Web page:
There are two interpretations that can be made of these two questions. First, the simulation was a success but the rules need to be made more coherent and more visible. In fact, there is evidence for this given one participant’s written in comment of, “There were specific rules?” However, there is another interpretation for this.
The second interpretation is that even though this was a simulation, the existence of the game master, hidden behind their ludic gatekeepers maintained their roles, roles they had previously held, so well that they served to give life to the simulation and so it was that the participants had no choice but to engage the situation and not the game. The situation in the simulation, even if it was not simulated, would be somewhat foggy
In fact, I would posit that the reason the simulation worked was a lack of clarity and a lack of presence of the dungeon master. The players had no choice but to continue as though they were doing the job they were just figuring out. This allowed the players to stake out their own rules together and fully immerse themselves not in their roles, but in the crisis itself.
In a response to an article in the realm of international negotiation called, “The Death of Role-Play,” the authors remarked that the facilitators of simulations often over-rely on canned materials and rules to communicate what the students are supposed to learn. This has created a situation whereupon simulation has grown stale, if not dead entirely.
The authors propose that those who create simulations think more deeply about what it is their students are doing when they begin to consider how their own assumptions influence the way that roles, hierarchical structures, and power relations interact among the actors in a given situation.
Further, they suggest:
- A move toward creativity and lateral thinking, and away from the primarily-cognitive workshop environment…;
This is indicative of Ed’s approach to this situation. Instead of approaching it using a manuscript of a simulation, carefully defining the ways and means groups would interact, he outlined a framework through which the participants could:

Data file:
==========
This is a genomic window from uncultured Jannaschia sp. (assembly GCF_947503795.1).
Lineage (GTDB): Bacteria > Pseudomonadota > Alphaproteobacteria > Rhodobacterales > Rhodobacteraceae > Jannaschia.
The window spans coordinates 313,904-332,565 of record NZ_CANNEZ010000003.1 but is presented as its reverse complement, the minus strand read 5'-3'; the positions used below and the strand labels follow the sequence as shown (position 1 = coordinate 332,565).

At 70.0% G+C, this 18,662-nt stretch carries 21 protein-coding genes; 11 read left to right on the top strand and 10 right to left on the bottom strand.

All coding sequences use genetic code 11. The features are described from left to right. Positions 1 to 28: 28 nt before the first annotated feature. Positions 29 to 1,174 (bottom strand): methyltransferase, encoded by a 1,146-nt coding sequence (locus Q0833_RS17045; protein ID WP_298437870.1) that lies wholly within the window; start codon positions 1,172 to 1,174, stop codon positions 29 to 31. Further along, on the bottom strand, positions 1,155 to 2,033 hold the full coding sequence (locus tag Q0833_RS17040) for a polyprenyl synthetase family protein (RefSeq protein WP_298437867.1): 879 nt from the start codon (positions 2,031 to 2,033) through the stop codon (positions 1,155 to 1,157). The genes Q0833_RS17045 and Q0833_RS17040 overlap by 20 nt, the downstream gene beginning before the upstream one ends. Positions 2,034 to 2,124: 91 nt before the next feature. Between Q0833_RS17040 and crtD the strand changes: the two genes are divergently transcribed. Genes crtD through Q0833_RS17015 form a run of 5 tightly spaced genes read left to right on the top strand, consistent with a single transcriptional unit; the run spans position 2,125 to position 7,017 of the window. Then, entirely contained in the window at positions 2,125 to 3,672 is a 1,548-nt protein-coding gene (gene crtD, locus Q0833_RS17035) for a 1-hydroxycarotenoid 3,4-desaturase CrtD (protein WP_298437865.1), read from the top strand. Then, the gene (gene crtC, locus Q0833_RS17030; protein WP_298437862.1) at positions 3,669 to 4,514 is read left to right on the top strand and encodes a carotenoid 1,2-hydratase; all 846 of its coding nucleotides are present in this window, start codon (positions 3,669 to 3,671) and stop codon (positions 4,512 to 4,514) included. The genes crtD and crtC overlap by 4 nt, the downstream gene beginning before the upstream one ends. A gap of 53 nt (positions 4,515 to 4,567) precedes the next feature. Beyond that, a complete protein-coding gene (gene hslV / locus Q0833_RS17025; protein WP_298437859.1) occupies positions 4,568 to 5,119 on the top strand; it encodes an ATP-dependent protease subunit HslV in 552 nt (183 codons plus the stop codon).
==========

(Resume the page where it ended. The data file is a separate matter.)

- challenge participants to reveal themselves authentically;
In this way, we saw the individuals present at the simulation and not their interpretation of the role. It was the epitome of role-playing. This allowed the participants to:
- Increase self-discovery through self-participation and reflection;
The scenes I observed in the bathroom indicated that while this was a game, it was one worthy of making back room deals and outside conversations. This made the participants have:
- More meaningful learning as participants draw directly on their stories, associations, and experiences; and
While we saw a lot of complaints from the military students about how blood-thirsty the civilians were. This created a situation whereupon meaning was created – not for the civilians – but for the military students to reflect on their own existence as a military member.
Finally, this simulation allowed the students to learn:
- Better negotiation performance arising from engaging emotional and kinesthetic brain centers associated with deep shifts in skills, attitudes and behaviors.
In all ways, the simulation not only addressed the concerns the international negotiation world had about the lessening impact about simulation, it surpassed the “future thinking” and integrated models this literature puts forth.
Alexander, N., & LeBaron, M. (2009). Death of the role-play. Hamline J. Pub. L. & Pol’y, 31, 459.
Alexander, N., & LeBaron, M. (2013). Embodied Conflict Resolution: Resurrecting Roleplay-Based Curricula Through Dance. Educating Negotiators for a Connected World (Saint Paul: DRI Press, 2013), 539-567.
Ebner, N., & Kovach, K. K. (2010). Simulations 2.0: The resurrection. Rethinking negotiation teaching, 2.
Schick, L. (1991). Heroic Worlds. A History and Guide to Role-Playing Games, Buffalo/New York.